Light Through a Wedding Day with Christine Yodsukar
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You may be me five years ago. I loved photography, but I wasn’t as quick to understand technical jargon like my colleagues. I felt my palms sweat every time someone asked me a question about my equipment. Most of the time, I couldn’t answer them. Going to school for my BFA in acting taught me that if I wanted something to become a part of me, I had to do it over and over again until it was no longer just an idea I had in my head.
Understanding lighting was overwhelming for me, but just like with acting, if I did it over and over again, it would no longer be technical jargon that I couldn’t grasp. It became second nature. In other words, forget what I don’t know and just do it over and over until I do know it. So if you’re overwhelmed by the technical side of lighting, don’t fear. You can try these simple approaches to wedding day lighting. Just make sure you don’t give up on the first or second try, because the 10th is when it will become second nature.
As with every part of the wedding day, I apply in-studio lighting techniques to my photographs using my keylight (the main light), hair light (light that separates the subject from the background) and fill light (fills in the shadows). The mood I want to create changes throughout the day as the story I am telling changes, so my light sources vary from natural to artificial.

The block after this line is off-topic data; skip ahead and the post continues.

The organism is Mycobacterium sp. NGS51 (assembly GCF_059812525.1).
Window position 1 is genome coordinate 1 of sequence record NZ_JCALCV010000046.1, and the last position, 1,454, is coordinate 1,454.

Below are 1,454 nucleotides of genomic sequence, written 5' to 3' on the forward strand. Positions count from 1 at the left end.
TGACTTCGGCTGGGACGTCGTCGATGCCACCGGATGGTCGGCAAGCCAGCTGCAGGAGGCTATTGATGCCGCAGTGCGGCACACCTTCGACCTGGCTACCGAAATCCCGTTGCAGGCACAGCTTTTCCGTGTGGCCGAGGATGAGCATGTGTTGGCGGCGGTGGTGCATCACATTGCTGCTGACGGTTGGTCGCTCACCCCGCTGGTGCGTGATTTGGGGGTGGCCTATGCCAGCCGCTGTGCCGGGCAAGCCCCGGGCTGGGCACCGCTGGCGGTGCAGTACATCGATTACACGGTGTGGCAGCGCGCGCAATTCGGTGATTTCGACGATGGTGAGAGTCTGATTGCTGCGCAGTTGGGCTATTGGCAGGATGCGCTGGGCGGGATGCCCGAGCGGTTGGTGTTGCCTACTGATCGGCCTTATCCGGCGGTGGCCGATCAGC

Lighting Bridal Portraits
At the beginning of the day, I focus on the bride getting ready and capturing stunning portraits of her that her grandchildren will fawn over someday as they pour through her wedding album. The mood I am looking to create here is one of optimism and love. I want to give her grandchildren the warm fuzzies.
To achieve this look, I create a photo that is bright and soft by using available window light and positioning my bride either next to or in front of the window. The window light is my keylight, and the closer she is to the window, the harder the light and shadows will be.
To create a studio right in the bride’s hotel room, I ask a bridesmaid to hold the window curtain out behind the bride, which serves as a clean and simple backdrop for my portrait. The inside of hotel curtains are usually white to keep out light and heat, but for me it acts as a giant bounce pouring light onto the back of her head. This is my hair light.
Because I like to work on a wedding day with as little gear as possible, I use a clean white bath towel as my fill light. I use this trick at almost every wedding. I call it my Studio Hotel. No matter where I am, I can create consistent and beautiful photographs for my clients. Who thought a curtain could be so versatile?